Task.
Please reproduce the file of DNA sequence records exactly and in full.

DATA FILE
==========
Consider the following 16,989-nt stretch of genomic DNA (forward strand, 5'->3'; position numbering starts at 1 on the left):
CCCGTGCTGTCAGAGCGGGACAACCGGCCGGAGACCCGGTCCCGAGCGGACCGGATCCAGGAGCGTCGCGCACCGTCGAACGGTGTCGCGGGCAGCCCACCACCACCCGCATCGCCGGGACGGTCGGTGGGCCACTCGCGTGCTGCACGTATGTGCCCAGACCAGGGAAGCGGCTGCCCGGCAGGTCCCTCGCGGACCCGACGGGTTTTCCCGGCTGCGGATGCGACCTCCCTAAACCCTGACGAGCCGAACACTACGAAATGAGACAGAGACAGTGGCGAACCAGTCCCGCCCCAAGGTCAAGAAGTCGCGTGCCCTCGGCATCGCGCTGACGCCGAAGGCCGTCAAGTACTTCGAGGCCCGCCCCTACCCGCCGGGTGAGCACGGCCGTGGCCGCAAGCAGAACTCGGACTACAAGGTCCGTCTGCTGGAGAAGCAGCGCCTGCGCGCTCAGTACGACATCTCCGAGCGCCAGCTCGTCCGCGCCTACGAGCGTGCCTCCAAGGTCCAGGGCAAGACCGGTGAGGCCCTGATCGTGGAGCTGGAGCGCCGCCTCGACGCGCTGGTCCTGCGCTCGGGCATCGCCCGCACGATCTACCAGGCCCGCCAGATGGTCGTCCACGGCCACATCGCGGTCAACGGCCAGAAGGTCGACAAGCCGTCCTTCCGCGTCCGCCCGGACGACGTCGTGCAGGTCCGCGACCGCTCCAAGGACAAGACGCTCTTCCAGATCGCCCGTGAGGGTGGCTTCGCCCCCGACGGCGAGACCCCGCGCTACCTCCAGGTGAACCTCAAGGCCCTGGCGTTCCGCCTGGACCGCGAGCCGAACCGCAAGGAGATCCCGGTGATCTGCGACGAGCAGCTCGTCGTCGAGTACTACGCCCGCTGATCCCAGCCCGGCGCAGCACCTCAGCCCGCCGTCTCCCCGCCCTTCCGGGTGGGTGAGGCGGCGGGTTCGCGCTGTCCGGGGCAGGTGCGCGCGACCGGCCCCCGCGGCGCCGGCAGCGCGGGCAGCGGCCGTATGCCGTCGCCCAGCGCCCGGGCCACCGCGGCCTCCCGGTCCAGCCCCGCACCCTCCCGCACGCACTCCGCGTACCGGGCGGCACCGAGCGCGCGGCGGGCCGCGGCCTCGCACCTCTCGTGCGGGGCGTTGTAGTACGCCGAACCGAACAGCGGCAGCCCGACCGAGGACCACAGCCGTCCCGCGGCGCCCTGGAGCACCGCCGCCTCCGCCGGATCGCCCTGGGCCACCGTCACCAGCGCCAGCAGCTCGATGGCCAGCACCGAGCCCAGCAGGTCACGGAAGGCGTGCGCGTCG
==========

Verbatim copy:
Consider the following 16,989-nt stretch of genomic DNA (forward strand, 5'->3'; position numbering starts at 1 on the left):
CCCGTGCTGTCAGAGCGGGACAACCGGCCGGAGACCCGGTCCCGAGCGGACCGGATCCAGGAGCGTCGCGCACCGTCGAACGGTGTCGCGGGCAGCCCACCACCACCCGCATCGCCGGGACGGTCGGTGGGCCACTCGCGTGCTGCACGTATGTGCCCAGACCAGGGAAGCGGCTGCCCGGCAGGTCCCTCGCGGACCCGACGGGTTTTCCCGGCTGCGGATGCGACCTCCCTAAACCCTGACGAGCCGAACACTACGAAATGAGACAGAGACAGTGGCGAACCAGTCCCGCCCCAAGGTCAAGAAGTCGCGTGCCCTCGGCATCGCGCTGACGCCGAAGGCCGTCAAGTACTTCGAGGCCCGCCCCTACCCGCCGGGTGAGCACGGCCGTGGCCGCAAGCAGAACTCGGACTACAAGGTCCGTCTGCTGGAGAAGCAGCGCCTGCGCGCTCAGTACGACATCTCCGAGCGCCAGCTCGTCCGCGCCTACGAGCGTGCCTCCAAGGTCCAGGGCAAGACCGGTGAGGCCCTGATCGTGGAGCTGGAGCGCCGCCTCGACGCGCTGGTCCTGCGCTCGGGCATCGCCCGCACGATCTACCAGGCCCGCCAGATGGTCGTCCACGGCCACATCGCGGTCAACGGCCAGAAGGTCGACAAGCCGTCCTTCCGCGTCCGCCCGGACGACGTCGTGCAGGTCCGCGACCGCTCCAAGGACAAGACGCTCTTCCAGATCGCCCGTGAGGGTGGCTTCGCCCCCGACGGCGAGACCCCGCGCTACCTCCAGGTGAACCTCAAGGCCCTGGCGTTCCGCCTGGACCGCGAGCCGAACCGCAAGGAGATCCCGGTGATCTGCGACGAGCAGCTCGTCGTCGAGTACTACGCCCGCTGATCCCAGCCCGGCGCAGCACCTCAGCCCGCCGTCTCCCCGCCCTTCCGGGTGGGTGAGGCGGCGGGTTCGCGCTGTCCGGGGCAGGTGCGCGCGACCGGCCCCCGCGGCGCCGGCAGCGCGGGCAGCGGCCGTATGCCGTCGCCCAGCGCCCGGGCCACCGCGGCCTCCCGGTCCAGCCCCGCACCCTCCCGCACGCACTCCGCGTACCGGGCGGCACCGAGCGCGCGGCGGGCCGCGGCCTCGCACCTCTCGTGCGGGGCGTTGTAGTACGCCGAACCGAACAGCGGCAGCCCGACCGAGGACCACAGCCGTCCCGCGGCGCCCTGGAGCACCGCCGCCTCCGCCGGATCGCCCTGGGCCACCGTCACCAGCGCCAGCAGCTCGATGGCCAGCACCGAGCCCAGCAGGTCACGGAAGGCGTGCGCGTCG